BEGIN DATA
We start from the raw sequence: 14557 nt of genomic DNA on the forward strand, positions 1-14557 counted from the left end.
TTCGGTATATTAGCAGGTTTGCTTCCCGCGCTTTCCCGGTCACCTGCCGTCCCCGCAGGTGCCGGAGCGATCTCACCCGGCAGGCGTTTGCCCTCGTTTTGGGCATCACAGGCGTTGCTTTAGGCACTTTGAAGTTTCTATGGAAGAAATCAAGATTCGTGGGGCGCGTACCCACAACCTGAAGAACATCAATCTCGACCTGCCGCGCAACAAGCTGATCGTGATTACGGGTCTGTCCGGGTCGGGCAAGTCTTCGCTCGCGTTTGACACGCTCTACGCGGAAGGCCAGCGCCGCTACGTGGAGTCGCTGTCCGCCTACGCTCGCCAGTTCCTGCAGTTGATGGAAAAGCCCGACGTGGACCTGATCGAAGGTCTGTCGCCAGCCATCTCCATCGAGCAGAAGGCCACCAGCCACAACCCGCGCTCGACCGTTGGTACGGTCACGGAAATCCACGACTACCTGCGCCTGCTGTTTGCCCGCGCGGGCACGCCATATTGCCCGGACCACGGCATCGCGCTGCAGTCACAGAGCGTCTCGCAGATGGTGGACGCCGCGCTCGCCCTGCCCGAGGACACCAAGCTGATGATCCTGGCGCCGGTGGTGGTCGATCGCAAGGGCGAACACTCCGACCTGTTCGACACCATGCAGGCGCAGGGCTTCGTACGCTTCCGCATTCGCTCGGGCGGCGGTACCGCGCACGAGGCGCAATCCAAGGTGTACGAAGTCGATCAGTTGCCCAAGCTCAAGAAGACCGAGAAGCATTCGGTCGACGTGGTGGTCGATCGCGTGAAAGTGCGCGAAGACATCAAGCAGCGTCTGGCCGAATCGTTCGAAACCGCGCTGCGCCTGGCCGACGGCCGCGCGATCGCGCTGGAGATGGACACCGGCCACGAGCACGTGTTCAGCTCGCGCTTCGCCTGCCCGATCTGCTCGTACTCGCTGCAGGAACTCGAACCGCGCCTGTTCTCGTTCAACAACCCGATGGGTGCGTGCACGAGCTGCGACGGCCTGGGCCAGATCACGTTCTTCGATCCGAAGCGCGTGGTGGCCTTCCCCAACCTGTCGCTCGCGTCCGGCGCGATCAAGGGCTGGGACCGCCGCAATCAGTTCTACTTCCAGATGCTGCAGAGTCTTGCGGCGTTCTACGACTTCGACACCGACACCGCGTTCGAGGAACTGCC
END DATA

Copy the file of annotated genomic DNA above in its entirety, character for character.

We start from the raw sequence: 14557 nt of genomic DNA on the forward strand, positions 1-14557 counted from the left end.
TTCGGTATATTAGCAGGTTTGCTTCCCGCGCTTTCCCGGTCACCTGCCGTCCCCGCAGGTGCCGGAGCGATCTCACCCGGCAGGCGTTTGCCCTCGTTTTGGGCATCACAGGCGTTGCTTTAGGCACTTTGAAGTTTCTATGGAAGAAATCAAGATTCGTGGGGCGCGTACCCACAACCTGAAGAACATCAATCTCGACCTGCCGCGCAACAAGCTGATCGTGATTACGGGTCTGTCCGGGTCGGGCAAGTCTTCGCTCGCGTTTGACACGCTCTACGCGGAAGGCCAGCGCCGCTACGTGGAGTCGCTGTCCGCCTACGCTCGCCAGTTCCTGCAGTTGATGGAAAAGCCCGACGTGGACCTGATCGAAGGTCTGTCGCCAGCCATCTCCATCGAGCAGAAGGCCACCAGCCACAACCCGCGCTCGACCGTTGGTACGGTCACGGAAATCCACGACTACCTGCGCCTGCTGTTTGCCCGCGCGGGCACGCCATATTGCCCGGACCACGGCATCGCGCTGCAGTCACAGAGCGTCTCGCAGATGGTGGACGCCGCGCTCGCCCTGCCCGAGGACACCAAGCTGATGATCCTGGCGCCGGTGGTGGTCGATCGCAAGGGCGAACACTCCGACCTGTTCGACACCATGCAGGCGCAGGGCTTCGTACGCTTCCGCATTCGCTCGGGCGGCGGTACCGCGCACGAGGCGCAATCCAAGGTGTACGAAGTCGATCAGTTGCCCAAGCTCAAGAAGACCGAGAAGCATTCGGTCGACGTGGTGGTCGATCGCGTGAAAGTGCGCGAAGACATCAAGCAGCGTCTGGCCGAATCGTTCGAAACCGCGCTGCGCCTGGCCGACGGCCGCGCGATCGCGCTGGAGATGGACACCGGCCACGAGCACGTGTTCAGCTCGCGCTTCGCCTGCCCGATCTGCTCGTACTCGCTGCAGGAACTCGAACCGCGCCTGTTCTCGTTCAACAACCCGATGGGTGCGTGCACGAGCTGCGACGGCCTGGGCCAGATCACGTTCTTCGATCCGAAGCGCGTGGTGGCCTTCCCCAACCTGTCGCTCGCGTCCGGCGCGATCAAGGGCTGGGACCGCCGCAATCAGTTCTACTTCCAGATGCTGCAGAGTCTTGCGGCGTTCTACGACTTCGACACCGACACCGCGTTCGAGGAACTGCC